From COVID to Ukraine to the Sourdough Code, FoB’s Annual Report looks back to look forward

By Gill Hyslop

- Last updated on GMT

The Federation of Bakers supports the UK's bakery sector to keep providing bread for the nation, despite the often extraordinary challenges. Pic: GettyImages/andresr
The Federation of Bakers supports the UK's bakery sector to keep providing bread for the nation, despite the often extraordinary challenges. Pic: GettyImages/andresr

Related tags Federation of Bakers COVID Ukraine-Russia conflict sourdough Inflation UK bakery industry

The UK’s Federation of Bakers (FoB) has published its 2022 Annual Report, which looks at the extraordinary challenges the bakery sector is currently facing, but also its role in helping it to provide continuity and food security at a price that all Brits can afford.
Mike Roberts Chairman of Federation of Bakers
Mike Roberts

If Brexit and COVID weren’t difficult enough for the bakery sector, the resulting rise in commodity prices and other costs is a completely unprecedented challenge, wrote FoB chairman Mike Roberts in the Report’s foreword.

The Russia-Ukraine conflict, too, is further intensifying the situation, making budgeting and planning ahead extremely difficult, if not impossible, for the bakery sector.

However, the industry continues to endure and rise to the challenges, added Roberts, supported by the Federation’s efforts on behalf of its members and the industry.

“As an industry we continue to rise to the challenges, and I would like to thank the Federation of Bakers board and the various committees for their hard work and support over the past twelve months,”​ said Roberts.

“I would also like to extend a special thanks to the FoB Associate Members who support the sector.”

Representing members’ interests

Andrew Pyne, recently appointed as chief executive of the Federation of Bakers, said the UK bakery industry maintained its focus to ensure the nation continued to be supplied with bread, even as the global pandemic entered into its second year and faced an increased demand for bread and bakery goods.

“We represented our members’ interests as clarity unfolded around the issues of Brexit and the supply chain,” ​said Pyne.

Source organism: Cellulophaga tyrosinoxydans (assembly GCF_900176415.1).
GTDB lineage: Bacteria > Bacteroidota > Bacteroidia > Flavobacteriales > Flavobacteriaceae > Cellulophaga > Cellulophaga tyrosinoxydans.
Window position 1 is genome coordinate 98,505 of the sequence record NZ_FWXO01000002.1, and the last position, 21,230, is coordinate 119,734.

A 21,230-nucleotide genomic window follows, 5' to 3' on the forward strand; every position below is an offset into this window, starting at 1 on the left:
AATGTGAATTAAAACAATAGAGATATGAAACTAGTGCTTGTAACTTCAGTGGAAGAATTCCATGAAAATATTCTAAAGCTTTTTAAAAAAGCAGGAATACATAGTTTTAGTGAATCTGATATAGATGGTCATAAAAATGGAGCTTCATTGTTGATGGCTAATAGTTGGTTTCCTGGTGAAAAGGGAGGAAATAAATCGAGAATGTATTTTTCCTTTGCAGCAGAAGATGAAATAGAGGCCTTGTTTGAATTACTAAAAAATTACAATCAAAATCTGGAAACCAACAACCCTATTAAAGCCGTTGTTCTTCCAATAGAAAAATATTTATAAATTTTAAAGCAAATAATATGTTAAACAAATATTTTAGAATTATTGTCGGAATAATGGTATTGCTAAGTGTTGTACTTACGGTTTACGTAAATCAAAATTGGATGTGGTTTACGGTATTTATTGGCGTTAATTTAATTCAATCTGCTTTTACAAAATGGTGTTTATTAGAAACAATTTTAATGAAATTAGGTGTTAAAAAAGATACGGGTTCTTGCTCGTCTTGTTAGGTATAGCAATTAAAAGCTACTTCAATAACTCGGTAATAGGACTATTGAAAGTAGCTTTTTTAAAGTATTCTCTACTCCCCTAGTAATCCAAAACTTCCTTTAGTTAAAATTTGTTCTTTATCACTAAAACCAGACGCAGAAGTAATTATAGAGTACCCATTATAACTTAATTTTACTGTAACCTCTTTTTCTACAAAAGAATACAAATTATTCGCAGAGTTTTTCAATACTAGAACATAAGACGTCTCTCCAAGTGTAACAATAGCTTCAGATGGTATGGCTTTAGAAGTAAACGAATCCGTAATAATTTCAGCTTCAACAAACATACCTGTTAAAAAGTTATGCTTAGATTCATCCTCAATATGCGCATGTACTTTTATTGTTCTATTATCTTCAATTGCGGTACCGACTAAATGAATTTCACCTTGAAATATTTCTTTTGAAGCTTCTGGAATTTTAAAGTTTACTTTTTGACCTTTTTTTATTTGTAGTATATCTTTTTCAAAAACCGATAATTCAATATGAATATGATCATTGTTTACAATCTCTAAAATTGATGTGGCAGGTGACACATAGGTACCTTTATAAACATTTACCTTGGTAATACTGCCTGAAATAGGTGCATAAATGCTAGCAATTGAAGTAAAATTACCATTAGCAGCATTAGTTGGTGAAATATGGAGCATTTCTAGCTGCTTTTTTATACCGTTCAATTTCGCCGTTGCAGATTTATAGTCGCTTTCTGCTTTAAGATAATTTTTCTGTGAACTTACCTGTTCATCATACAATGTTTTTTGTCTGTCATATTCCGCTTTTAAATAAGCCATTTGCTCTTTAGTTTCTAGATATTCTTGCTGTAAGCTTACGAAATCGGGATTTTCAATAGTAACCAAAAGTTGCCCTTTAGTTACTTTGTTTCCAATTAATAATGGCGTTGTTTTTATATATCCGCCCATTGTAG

“We built on the strong relationships we had established with government, and stakeholders across the supply chain.”

These included bodies like Public Health England, DHSC, Defra, FSA and FSS, WRAP and the HSE on issues and policies impacting the bakery industry.

“Most urgently, from Covid to Ukraine, we face a global crisis, both in humanitarian terms as well as for food and energy supplies and associated inflation.

“We wrote in March to George Eustice MP, Secretary of State for Environment, Food and Rural Affairs, calling for action on the pressing issues facing UK bakery businesses, due to rising energy prices and uncertainty over raw materials supplies, and asked for an opportunity to discuss these challenges in person.

“As a result, in April, a meeting was held with Defra Director General for Food, Farming and Biosecurity, David Kennedy, and we look forward to developing the conversation as these issues dominate our landscape.”

Debunking myths

A vital function of the FoB is to continually monitor the media environment to correct any misinformation around the health of bread and bakery goods, and referring journalists to the British Nutrition Foundation’s updated review of bread.

“Our Technical Panel have been active in the last year as they continue to review legislative divergence from the EU, the Bread and Flour Regulations 1998, the Sourdough Code of Practice and public health policy,”​ said Pyne.

“Our Health and Safety Committee (FHSC) were on hand to members to help them navigate through the challenges COVID-19 had posed.

“We have continued to engage on the sustainability agenda and the role the collective industry plays towards the net zero targets. And we have been continuing our work with WRAP around the recyclability of bread wrappers packaging.”

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